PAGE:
Beyond Redemption? The Debate over Prisoner Rehabilitation

For the better part of a century Americans believed education and training would help criminal offenders turn their lives around. Today, however, Virginians have abolished parole, and the state spends …

June 13, 1997

It Doesn’t Add Up: The Role of Gender in Math Education

Do girls get inadvertently shortchanged on math education by teachers who feel boys are more adept and interested in the subject? Education professors Lee Doerries of Christopher Newport University and Marie Sheckels of Mary …

May 30, 1997

On the Town: The Debate Over Reversion and Revenue-Sharing

Virginia has 40 independent cities—28 are eligible to revert to town status. With increased competition between city and county, reversion promises cities new clout and relief from costly education and …

May 23, 1997

Double Vision: The Science and Ethics of Cloning

The appearance of Dolly, the cloned Scottish ewe, sparked worldwide controversy over scientists’ newfound ability to clone mammals. Medical College of Virginia geneticist Walter Nance describes the science behind animal cloning, as …

May 9, 1997

Buried Treasures: Unearthing Historical Sites in Virginia

Virginia is rich in archeological sites from the grand plantations along the James to primitive forts and simple schoolrooms long since abandoned. Longwood anthropologist James Jordan joins Mary Washington historic preservationist Douglas Sanford for …

May 2, 1997

Danger Underfoot: Efforts to Remove the World’s Land Mines

Some 60 nations, including Bosnia, Cambodia, and Laos, lose thousands of lives each year to land mines left behind by warring parties. In many cases, the mines remain years after …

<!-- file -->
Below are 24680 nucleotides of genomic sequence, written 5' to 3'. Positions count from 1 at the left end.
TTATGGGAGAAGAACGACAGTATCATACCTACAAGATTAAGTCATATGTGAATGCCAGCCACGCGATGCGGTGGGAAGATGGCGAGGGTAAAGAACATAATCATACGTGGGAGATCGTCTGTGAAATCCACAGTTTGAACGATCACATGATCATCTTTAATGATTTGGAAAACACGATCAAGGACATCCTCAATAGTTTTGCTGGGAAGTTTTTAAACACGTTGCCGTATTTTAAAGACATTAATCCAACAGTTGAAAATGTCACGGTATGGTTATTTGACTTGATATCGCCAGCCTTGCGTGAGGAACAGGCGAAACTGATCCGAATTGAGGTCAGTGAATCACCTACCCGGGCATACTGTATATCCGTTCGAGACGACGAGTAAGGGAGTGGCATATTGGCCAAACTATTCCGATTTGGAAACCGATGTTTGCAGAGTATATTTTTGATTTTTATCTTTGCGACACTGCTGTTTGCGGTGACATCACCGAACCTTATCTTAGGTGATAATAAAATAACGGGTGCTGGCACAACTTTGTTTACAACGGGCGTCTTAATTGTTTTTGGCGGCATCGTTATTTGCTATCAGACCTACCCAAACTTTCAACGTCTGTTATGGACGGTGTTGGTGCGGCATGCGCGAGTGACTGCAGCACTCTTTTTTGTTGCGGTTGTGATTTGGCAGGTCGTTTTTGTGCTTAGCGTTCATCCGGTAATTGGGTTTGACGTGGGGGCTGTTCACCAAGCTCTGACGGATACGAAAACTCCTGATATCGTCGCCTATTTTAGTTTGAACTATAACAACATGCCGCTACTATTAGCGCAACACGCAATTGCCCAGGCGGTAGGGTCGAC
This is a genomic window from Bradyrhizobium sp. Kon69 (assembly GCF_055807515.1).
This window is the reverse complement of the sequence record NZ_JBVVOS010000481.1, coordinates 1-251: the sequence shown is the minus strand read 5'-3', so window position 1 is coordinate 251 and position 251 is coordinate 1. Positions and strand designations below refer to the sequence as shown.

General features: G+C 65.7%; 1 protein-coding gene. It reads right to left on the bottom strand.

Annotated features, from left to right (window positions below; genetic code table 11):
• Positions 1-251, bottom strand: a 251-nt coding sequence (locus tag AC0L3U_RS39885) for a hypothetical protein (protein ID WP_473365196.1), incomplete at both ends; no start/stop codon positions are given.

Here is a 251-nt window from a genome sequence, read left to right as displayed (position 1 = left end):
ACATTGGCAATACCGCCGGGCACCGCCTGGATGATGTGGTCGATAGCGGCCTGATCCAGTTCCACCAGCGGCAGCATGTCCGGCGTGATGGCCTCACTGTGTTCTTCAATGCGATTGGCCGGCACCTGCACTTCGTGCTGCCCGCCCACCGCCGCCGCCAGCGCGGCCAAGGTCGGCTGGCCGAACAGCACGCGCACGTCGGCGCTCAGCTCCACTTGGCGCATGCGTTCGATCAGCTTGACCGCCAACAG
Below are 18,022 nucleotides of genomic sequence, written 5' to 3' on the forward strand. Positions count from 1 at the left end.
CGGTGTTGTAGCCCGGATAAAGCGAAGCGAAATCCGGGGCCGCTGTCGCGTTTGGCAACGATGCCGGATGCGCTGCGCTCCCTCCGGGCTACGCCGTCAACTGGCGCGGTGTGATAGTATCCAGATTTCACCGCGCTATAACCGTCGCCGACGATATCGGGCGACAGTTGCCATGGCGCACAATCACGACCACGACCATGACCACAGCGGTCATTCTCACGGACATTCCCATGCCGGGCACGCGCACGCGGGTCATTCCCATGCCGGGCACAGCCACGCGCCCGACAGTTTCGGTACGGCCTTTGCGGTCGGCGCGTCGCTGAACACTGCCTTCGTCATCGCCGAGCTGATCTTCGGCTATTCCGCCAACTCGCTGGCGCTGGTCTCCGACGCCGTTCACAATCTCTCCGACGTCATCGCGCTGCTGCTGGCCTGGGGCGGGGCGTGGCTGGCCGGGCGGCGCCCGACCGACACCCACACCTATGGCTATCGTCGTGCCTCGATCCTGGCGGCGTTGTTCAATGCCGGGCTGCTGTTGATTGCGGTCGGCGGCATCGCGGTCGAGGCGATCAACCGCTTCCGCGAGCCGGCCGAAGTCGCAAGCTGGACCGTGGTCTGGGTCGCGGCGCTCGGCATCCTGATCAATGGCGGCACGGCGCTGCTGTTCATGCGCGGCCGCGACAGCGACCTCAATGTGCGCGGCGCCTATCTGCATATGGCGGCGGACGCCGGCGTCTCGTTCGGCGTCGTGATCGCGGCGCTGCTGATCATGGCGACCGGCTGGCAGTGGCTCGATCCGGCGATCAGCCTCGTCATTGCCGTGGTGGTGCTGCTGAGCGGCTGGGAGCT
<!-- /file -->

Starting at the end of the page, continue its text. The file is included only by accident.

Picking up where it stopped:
April 25, 1997

Images of Madness: Media and the Mentally Ill

From The Silence of the Lambs to news coverage of Jeffrey Dahmer case, the media paints a detailed and disturbing picture of mental illness. George Mason University sociologist Otto Wahl, author of Media Madness, …

April 11, 1997

The Roots of a Cure: Native American Medicinal Plants

Part I: Virginia Commonwealth University pharmacologist John A. Rosecrans describes his research on the neurological effects of nicotine and how anti-smoking efforts may be stifling research on the beneficial applications of nicotine in …

April 4, 1997

New Advances in Medical Research

Part I: University of Virginia oncologist Dr. Leland Chung is working with a team of scientists, who may be just two years away from testing on humans a vaccine for prostate cancer. Chung …

March 21, 1997

Bound for Glory: New Books and Poetry by Virginia Writers

Part I: Novelist George Garrett of University of Virginia and poet Lucinda Roy of Virginia Tech discuss their latest works, the role of poetry in modern life and ways to encourage its appreciation among young …

March 7, 1997

Changing Places: Coal Towns and Appalachian Oral Tradition

Chronic underemployment and mass media threaten to erase unique cultures and traditions in mining towns throughout Appalachia. Scholars are racing to document the lives and lore of these communities before …

February 28, 1997

Drawing the Line: The Legacy of Warren Burger

Chief Justice Warren Burger presided over the Supreme Court from 1969-86, issuing/landmark decisions on abortion, pornography, and Constitutional questions related to Watergate. Law professor John Jeffries, who clerked in the Burger …

February 21, 1997

Stories Seldom Told: A Celebration of Black History Month

Negro History Week was changed to Black History Month in 1976. Why do we have it? And how does it help us to understand the contributions of African-Americans. Historians Edgar Toppin of …

February 14, 1997

Tragic Endings: Suicide and the Elderly

The rate of suicide among the elderly is 50 percent higher than that of the general population. And it continues to climb. For some people, suicide is becoming a ritualized …

February 7, 1997

Featured

A black and white photo in which one light-skinned US Marine in uniform leans against the Vietnam memorial wall.

Voices of Vietnam

The Vietnam War pulled America apart, dividing our country into factions. And yet, memories of the Vietnam War unite us. In a new eight-part special series, With Good Reason explores the unresolved tensions in our understanding of the war and the perspectives and people it forever changed.